After Endodontic Treatment

Endodontic treatment has now been completed. The root canal system has been sealed. However, the outer surface is sealed with a temporary restoration. A follow-up restoration must be placed to protect your tooth against fracture and decay. Please call your restorative dentist for an appointment. A complete report of treatment will be sent to your restorative dentist.

Your tooth is more prone to fracture immediately after endodontic treatment. You should chew on the other side until your restorative dentist has placed a core build-up and a protective restoration, usually a crown. If your tooth is significantly broken down above the gums, your endodontist or restorative dentist may place a post and core build-up to restore the tooth prior to a crown. Your restorative dentist and endodontist will determine the appropriate restoration to best protect your tooth.

Are There Any Potential Problems After Surgical Treatment?

  • Lower teeth and nerve injury. There is a slight possibility that nerve injury can occur during root canal surgery to the lower posterior teeth. Your endodontist is trained to assess this possibility prior to treatment and will advise you accordingly. For lower posterior teeth, the root tips may be near a nerve that supplies feeling to the lip, chin, and gums. Your endodontist is trained to design your surgery to minimize the chances of damaging this nerve. Rarely, this nerve can become irritated during the process of surgery. In these cases when the local anesthesia wears off, you may experience tingling, altered sensation or, in rare cases a complete lack of feeling in the affected tissues. Should this occur, it is usually temporary and will resolve over a period of days, weeks, or months. In rare cases, these changes can be permanent and/or painful.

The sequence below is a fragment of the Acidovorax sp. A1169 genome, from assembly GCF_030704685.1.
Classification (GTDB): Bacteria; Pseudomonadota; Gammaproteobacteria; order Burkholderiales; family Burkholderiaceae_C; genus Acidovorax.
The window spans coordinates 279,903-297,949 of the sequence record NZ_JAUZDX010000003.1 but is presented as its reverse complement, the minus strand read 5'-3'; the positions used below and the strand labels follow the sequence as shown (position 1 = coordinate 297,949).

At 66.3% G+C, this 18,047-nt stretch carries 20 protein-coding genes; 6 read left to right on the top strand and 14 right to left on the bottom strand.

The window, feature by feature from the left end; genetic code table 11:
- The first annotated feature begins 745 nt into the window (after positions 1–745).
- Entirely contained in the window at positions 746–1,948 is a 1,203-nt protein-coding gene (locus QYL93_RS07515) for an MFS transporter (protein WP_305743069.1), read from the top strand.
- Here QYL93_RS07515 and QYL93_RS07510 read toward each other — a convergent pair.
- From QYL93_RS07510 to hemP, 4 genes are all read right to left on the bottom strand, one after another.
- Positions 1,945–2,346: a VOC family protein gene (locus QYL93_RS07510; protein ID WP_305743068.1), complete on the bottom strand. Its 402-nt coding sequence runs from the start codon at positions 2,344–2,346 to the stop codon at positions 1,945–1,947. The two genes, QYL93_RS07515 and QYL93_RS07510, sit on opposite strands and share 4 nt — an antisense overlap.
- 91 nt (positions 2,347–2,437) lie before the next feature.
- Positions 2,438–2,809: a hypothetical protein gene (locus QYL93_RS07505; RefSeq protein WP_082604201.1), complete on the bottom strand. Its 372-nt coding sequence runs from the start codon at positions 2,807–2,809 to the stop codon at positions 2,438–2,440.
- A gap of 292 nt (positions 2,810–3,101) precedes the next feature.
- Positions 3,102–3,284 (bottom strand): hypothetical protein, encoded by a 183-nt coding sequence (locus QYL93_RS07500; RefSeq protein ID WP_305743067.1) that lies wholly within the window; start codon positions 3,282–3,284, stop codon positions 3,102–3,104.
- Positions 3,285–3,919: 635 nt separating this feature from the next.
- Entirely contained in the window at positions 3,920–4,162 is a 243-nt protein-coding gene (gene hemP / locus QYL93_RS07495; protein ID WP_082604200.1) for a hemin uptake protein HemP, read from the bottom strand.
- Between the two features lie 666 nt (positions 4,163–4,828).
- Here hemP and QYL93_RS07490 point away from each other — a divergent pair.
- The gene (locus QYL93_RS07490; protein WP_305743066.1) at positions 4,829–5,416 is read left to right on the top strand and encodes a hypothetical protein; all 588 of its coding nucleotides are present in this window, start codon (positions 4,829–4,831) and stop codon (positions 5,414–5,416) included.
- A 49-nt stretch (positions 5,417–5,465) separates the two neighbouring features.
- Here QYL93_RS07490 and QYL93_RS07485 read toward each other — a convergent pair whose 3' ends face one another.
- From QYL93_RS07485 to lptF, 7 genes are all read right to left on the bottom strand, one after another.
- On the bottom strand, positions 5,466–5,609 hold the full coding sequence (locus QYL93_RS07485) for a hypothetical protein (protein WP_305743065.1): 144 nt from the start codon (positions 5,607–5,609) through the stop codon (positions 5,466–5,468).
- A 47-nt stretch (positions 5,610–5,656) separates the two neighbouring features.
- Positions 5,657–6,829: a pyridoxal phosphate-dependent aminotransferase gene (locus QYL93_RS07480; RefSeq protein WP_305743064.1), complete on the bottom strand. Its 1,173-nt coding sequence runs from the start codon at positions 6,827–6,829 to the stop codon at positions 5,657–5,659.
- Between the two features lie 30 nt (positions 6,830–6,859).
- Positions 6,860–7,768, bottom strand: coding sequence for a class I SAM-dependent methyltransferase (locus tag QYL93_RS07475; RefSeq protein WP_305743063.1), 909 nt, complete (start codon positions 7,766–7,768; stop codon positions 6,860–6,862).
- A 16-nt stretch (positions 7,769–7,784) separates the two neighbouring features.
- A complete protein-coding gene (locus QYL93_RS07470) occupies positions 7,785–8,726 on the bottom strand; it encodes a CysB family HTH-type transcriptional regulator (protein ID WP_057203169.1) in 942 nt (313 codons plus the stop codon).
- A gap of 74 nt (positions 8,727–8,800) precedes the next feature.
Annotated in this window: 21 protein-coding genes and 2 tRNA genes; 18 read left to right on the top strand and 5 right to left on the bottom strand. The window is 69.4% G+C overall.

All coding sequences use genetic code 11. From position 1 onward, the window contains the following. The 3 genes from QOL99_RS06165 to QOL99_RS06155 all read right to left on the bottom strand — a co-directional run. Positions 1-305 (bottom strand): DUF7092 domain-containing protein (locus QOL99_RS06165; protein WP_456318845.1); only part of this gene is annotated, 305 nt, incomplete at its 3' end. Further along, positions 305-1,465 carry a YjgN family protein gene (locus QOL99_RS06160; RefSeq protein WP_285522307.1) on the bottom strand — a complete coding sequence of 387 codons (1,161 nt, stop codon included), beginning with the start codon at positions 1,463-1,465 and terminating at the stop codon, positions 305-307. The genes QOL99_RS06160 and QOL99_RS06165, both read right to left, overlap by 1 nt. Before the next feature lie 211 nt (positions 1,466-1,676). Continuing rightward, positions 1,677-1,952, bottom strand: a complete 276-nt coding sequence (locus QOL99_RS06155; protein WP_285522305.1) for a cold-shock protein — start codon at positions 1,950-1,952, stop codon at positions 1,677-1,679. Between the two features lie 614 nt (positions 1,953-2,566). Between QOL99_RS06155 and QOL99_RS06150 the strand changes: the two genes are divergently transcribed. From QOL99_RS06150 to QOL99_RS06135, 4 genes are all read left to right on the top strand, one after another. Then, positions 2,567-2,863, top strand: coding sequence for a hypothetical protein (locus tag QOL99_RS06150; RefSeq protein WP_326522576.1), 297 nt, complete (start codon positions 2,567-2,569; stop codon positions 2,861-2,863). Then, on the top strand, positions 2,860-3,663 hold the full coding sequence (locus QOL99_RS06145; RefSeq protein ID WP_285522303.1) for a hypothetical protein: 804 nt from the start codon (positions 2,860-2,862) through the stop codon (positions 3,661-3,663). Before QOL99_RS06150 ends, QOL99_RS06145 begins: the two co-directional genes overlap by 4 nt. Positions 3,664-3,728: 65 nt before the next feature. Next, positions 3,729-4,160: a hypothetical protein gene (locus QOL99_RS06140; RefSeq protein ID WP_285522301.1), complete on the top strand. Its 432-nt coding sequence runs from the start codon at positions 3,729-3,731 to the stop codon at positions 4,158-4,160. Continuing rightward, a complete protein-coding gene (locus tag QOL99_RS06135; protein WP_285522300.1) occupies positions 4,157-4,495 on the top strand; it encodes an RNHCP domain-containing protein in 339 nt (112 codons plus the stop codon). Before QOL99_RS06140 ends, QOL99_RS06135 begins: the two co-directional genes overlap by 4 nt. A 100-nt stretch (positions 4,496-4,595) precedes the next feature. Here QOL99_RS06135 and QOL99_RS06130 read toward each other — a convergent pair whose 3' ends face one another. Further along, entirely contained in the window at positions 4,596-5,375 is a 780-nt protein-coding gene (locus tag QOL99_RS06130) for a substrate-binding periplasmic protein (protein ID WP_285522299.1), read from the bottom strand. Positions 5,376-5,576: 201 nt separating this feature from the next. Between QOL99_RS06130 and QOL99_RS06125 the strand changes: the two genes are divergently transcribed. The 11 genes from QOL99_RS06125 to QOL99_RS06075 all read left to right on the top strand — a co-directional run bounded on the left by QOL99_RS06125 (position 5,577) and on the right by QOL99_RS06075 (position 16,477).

• Upper teeth and sinus communication. The upper teeth are situated near your sinuses and root canal surgery can result in a communication between your mouth and the adjacent sinus. Should this complication occur, it will usually heal spontaneously. We will give you special instructions if this is apparent at the time of surgery. We prefer that you don’t blow your nose for two to three days after surgery. If you have to sneeze, you should sneeze with an open mouth into a tissue. You should not create any pressure in the sinus area.
  • Post-operative infections. Post-operative infections occasionally occur. Many times placing you on an antibiotic for one week will take care of the infection. Occasionally, other follow-up procedures will be needed.
 
Your dental health is our priority. Call us for any questions, or to schedule an appointment.
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